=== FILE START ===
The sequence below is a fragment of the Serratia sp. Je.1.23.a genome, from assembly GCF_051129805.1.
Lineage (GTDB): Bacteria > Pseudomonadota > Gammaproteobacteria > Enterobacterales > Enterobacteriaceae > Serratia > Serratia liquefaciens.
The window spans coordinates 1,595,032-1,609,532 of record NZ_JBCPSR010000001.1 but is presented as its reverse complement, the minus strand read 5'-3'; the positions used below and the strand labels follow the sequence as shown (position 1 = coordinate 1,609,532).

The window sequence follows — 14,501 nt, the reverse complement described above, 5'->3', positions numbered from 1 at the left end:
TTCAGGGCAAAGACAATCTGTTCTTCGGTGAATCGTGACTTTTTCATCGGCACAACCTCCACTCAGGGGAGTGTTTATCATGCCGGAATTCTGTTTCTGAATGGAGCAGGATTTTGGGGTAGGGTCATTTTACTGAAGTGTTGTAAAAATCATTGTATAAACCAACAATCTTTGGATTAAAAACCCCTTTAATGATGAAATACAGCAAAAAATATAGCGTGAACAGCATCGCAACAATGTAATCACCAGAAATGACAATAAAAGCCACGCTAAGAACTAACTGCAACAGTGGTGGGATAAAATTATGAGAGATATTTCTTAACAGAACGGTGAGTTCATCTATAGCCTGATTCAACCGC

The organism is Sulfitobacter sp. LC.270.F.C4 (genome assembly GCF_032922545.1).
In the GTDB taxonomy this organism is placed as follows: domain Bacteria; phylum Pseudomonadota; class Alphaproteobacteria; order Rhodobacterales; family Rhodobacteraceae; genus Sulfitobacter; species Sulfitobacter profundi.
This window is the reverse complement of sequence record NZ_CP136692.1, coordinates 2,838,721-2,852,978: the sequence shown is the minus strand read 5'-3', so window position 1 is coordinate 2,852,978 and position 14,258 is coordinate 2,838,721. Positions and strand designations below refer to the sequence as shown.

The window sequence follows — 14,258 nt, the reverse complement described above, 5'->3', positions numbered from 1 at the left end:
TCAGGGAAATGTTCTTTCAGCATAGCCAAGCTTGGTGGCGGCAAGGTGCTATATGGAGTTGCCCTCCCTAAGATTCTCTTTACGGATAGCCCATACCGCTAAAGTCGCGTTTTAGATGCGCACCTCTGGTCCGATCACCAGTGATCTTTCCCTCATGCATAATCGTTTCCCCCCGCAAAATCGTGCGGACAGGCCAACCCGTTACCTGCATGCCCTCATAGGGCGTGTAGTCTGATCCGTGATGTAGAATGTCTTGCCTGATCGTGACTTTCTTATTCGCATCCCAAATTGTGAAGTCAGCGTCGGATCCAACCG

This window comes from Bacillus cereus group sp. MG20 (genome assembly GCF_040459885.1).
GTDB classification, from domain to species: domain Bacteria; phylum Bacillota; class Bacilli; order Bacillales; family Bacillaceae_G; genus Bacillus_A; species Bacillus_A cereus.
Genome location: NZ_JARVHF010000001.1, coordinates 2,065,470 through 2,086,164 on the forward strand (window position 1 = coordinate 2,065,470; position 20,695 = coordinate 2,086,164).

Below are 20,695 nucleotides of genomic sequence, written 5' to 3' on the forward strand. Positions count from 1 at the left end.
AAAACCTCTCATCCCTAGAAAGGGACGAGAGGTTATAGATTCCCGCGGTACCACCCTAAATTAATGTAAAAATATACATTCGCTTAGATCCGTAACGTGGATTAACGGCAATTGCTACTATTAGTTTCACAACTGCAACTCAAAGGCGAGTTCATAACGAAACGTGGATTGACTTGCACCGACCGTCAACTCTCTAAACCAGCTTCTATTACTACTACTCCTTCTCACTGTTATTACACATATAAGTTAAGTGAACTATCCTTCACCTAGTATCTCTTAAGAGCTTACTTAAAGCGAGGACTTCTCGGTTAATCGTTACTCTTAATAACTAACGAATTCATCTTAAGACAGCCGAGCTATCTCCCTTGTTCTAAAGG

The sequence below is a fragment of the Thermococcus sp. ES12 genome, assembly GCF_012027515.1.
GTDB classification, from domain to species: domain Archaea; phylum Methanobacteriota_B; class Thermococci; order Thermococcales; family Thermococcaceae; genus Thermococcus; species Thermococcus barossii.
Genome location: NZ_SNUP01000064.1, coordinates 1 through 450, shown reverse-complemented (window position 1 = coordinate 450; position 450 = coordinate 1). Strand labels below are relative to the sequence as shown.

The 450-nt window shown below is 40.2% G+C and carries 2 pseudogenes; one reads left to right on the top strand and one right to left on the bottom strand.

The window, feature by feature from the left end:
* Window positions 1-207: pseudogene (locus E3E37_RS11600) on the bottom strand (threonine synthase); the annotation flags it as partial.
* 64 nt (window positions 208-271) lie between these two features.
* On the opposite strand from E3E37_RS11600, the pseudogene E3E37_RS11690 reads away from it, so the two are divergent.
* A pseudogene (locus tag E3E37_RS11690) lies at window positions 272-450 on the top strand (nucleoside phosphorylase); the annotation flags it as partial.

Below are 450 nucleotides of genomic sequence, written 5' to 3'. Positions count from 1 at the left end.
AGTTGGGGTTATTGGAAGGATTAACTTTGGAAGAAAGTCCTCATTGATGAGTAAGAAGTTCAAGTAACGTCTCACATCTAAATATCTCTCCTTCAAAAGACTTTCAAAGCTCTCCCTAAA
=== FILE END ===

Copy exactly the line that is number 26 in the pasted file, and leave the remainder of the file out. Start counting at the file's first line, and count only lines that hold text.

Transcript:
AGTTGGGGTTATTGGAAGGATTAACTTTGGAAGAAAGTCCTCATTGATGAGTAAGAAGTTCAAGTAACGTCTCACATCTAAATATCTCTCCTTCAAAAGACTTTCAAAGCTCTCCCTAAA